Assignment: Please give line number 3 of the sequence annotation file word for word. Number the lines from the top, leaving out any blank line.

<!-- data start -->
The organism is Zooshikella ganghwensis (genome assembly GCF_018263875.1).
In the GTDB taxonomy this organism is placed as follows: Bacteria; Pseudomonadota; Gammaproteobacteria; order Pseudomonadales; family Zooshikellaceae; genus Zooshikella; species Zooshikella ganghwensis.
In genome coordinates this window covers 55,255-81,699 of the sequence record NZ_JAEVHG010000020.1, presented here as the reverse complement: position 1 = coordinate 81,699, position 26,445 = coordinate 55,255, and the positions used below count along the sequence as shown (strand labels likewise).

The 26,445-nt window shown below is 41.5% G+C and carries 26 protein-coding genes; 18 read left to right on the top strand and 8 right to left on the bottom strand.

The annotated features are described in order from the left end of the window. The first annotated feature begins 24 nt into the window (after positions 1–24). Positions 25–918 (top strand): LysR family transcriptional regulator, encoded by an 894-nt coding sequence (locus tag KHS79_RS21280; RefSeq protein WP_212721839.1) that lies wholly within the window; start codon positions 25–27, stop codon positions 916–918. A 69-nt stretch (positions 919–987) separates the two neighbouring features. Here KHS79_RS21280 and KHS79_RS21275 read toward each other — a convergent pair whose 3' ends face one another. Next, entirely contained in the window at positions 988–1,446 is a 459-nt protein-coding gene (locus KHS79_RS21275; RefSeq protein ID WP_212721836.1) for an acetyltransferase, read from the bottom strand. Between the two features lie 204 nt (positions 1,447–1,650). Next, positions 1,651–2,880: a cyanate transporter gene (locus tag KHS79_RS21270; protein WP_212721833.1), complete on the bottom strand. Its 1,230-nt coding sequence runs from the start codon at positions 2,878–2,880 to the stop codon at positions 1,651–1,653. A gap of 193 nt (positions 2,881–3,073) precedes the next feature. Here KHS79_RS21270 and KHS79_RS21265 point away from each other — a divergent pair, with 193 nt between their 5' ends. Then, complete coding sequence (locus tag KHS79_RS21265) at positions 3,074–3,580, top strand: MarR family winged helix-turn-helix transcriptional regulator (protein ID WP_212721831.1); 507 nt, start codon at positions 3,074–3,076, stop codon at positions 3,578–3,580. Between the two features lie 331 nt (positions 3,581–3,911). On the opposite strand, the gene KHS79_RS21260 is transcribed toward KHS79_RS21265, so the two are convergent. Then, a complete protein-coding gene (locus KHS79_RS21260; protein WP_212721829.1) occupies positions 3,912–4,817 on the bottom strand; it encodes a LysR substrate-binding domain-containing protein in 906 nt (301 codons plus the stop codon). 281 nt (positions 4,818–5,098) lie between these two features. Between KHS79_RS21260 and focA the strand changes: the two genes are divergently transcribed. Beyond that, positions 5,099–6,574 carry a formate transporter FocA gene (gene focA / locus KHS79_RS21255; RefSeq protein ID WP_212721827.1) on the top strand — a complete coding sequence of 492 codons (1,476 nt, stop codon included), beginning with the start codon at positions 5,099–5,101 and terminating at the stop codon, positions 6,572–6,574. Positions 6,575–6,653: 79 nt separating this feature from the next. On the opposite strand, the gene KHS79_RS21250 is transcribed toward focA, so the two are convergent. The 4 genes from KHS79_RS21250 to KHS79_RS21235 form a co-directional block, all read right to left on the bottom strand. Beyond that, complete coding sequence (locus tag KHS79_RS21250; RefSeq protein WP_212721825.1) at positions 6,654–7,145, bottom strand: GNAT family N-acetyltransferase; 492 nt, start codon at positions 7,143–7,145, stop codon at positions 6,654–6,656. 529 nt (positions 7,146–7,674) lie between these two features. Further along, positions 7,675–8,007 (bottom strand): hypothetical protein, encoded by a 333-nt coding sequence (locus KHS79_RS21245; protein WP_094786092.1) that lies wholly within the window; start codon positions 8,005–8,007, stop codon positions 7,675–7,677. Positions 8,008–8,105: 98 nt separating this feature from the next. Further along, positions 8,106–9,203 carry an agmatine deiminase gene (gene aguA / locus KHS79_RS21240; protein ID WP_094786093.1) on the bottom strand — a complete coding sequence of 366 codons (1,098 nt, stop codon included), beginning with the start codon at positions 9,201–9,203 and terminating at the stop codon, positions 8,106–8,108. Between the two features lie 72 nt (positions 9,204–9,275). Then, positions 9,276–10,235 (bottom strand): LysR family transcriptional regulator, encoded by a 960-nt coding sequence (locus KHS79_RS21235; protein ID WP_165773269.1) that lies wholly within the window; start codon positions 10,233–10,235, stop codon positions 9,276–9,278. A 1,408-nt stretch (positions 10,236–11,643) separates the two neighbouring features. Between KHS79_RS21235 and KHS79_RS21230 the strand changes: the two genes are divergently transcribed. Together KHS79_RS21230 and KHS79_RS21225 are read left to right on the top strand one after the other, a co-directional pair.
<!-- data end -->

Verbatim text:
In genome coordinates this window covers 55,255-81,699 of the sequence record NZ_JAEVHG010000020.1, presented here as the reverse complement: position 1 = coordinate 81,699, position 26,445 = coordinate 55,255, and the positions used below count along the sequence as shown (strand labels likewise).